Document Type



Available under a Creative Commons Attribution Non-Commercial Share Alike 4.0 International Licence


Health care sciences and services, Hospital administration

Publication Details

Operations Research for Health Care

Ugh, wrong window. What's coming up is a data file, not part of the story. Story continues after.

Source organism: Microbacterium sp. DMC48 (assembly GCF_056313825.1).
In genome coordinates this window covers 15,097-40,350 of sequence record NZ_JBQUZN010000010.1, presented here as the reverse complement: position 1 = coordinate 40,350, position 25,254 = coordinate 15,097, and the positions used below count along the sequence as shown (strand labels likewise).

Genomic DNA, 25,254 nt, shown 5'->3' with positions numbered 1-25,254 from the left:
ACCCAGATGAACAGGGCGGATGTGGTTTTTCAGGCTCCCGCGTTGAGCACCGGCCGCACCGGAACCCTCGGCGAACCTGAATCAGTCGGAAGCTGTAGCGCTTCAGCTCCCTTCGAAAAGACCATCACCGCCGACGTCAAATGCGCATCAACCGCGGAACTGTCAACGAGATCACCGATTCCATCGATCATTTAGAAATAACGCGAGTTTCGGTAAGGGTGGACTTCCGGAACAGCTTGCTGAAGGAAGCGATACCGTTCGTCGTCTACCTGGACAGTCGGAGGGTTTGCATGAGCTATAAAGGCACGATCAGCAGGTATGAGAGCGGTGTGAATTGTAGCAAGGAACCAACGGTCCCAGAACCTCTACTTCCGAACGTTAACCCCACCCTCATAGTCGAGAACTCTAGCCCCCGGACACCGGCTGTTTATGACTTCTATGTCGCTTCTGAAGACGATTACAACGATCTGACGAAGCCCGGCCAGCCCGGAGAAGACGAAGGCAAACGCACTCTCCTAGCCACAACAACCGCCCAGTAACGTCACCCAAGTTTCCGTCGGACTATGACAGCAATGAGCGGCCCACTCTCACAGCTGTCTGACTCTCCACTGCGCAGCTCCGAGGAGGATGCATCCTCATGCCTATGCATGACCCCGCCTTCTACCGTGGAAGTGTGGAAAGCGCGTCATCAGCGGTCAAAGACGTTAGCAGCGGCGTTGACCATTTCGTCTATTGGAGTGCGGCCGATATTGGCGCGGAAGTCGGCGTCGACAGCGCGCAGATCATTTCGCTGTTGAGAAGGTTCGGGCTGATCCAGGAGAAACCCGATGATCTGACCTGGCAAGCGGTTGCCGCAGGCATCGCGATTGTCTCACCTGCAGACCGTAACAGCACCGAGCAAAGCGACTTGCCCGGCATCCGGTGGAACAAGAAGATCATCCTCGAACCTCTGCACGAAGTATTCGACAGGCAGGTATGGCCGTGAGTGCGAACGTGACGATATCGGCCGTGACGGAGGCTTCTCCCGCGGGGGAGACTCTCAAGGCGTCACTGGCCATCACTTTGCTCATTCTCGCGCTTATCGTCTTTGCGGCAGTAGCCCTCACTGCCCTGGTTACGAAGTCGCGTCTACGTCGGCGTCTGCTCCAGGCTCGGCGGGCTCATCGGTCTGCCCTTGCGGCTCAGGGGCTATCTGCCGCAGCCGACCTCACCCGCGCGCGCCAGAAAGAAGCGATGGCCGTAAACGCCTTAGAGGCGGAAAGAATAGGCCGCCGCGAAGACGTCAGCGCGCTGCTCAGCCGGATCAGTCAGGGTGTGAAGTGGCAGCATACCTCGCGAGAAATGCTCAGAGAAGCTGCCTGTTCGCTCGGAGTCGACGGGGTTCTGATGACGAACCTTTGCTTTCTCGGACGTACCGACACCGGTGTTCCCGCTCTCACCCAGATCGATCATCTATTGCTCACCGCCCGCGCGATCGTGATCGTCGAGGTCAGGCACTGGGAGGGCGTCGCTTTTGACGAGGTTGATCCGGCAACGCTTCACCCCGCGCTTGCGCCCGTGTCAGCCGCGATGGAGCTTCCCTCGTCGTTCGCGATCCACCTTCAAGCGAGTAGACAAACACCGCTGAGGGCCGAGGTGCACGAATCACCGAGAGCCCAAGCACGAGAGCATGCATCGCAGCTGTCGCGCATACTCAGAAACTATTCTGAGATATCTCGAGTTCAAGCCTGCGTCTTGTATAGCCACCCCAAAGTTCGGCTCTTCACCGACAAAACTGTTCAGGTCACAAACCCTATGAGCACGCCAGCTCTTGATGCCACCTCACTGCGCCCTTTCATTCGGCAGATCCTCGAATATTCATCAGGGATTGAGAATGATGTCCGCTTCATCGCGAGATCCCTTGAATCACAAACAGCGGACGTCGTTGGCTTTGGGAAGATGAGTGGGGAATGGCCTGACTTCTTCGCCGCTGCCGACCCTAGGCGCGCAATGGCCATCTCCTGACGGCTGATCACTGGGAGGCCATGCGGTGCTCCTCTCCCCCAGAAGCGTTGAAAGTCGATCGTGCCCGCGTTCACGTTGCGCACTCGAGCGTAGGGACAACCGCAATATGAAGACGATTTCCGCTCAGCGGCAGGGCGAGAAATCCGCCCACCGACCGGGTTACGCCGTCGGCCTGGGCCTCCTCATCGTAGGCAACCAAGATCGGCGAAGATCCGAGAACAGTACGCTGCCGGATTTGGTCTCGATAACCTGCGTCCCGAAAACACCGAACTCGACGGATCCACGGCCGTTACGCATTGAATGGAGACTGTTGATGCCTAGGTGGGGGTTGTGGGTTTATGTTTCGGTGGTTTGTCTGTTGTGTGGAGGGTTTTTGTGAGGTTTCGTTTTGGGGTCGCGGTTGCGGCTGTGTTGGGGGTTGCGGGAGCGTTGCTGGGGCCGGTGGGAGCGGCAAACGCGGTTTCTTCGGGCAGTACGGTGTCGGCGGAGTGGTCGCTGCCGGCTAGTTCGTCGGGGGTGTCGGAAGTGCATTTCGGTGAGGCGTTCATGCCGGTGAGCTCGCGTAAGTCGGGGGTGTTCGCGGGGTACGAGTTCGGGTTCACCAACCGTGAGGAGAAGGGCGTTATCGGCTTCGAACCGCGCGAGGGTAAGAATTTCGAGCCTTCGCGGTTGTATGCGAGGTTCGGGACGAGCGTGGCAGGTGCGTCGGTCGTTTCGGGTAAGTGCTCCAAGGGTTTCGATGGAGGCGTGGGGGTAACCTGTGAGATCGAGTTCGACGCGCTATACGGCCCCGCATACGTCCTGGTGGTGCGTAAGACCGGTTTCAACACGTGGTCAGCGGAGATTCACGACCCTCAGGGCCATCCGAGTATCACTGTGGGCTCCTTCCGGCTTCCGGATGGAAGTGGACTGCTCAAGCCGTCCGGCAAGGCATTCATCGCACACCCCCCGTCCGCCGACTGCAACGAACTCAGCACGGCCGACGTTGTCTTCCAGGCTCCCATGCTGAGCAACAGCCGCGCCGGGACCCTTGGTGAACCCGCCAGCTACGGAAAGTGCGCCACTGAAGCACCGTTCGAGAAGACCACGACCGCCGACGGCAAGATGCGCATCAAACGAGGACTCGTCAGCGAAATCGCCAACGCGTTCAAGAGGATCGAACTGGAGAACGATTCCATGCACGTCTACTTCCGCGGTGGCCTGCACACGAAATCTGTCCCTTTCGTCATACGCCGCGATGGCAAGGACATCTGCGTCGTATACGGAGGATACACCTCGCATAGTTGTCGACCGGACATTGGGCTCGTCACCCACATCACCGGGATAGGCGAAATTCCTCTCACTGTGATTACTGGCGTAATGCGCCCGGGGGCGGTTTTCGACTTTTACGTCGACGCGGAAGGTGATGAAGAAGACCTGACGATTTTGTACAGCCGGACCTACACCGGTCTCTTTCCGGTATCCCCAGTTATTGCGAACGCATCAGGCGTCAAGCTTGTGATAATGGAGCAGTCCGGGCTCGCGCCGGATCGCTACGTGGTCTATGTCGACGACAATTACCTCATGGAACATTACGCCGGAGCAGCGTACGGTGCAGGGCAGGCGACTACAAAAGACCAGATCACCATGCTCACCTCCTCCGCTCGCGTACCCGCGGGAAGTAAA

Timely access to health services has become increasingly difficult due to demographic change and aging people growth. These create new heterogeneous challenges for society and healthcare systems. Congestion at acute hospitals has reached unprecedented levels due to the unavailability of acute beds. As a consequence, patients in need of treatment endure prolonged waiting times as a decision whether to admit, transfer, or send them home is made. These long waiting times often result in boarding patients in different places in the hospital. This threatens patient safety and diminishes the service quality while increasing treatment costs. It is argued in the extant literature that improved communication and enhanced patient flow is often more effective than merely increasing hospital capacity. Achieving this effective coordination is challenged by the uncertainties in care demand, the availability of accurate information, the complexity of inter-hospital dynamics and decision times. A hybrid simulation approach is presented in this paper, which aims to offer hospital managers a chance at investigating the patient boarding problem. Integrating ‘System Dynamic’ and ‘Discrete Event Simulation’ enables the user to ease the complexity of patient flow at both macro and micro levels. ‘Design of Experiment’ and ‘Data Envelopment Analysis’ are integrated with the simulation in order to assess the operational impact of various management interventions efficiently. A detailed implementation of the approach is demonstrated on an emergency department (ED) and Acute Medical Unit (AMU) of a large Irish hospital, which serves over 50,000 patients annually. Results indicate that improving transfer rates between hospital units has a significant positive impact. It reduces the number of boarding patients and has the potential to increase access by up to 40% to the case study organization. However, poor communication and coordination, human factors, downstream capacity constraints, shared resources and services between units may affect this access. Furthermore, an increase in staff numbers is required to sustain the acceptable level of service delivery.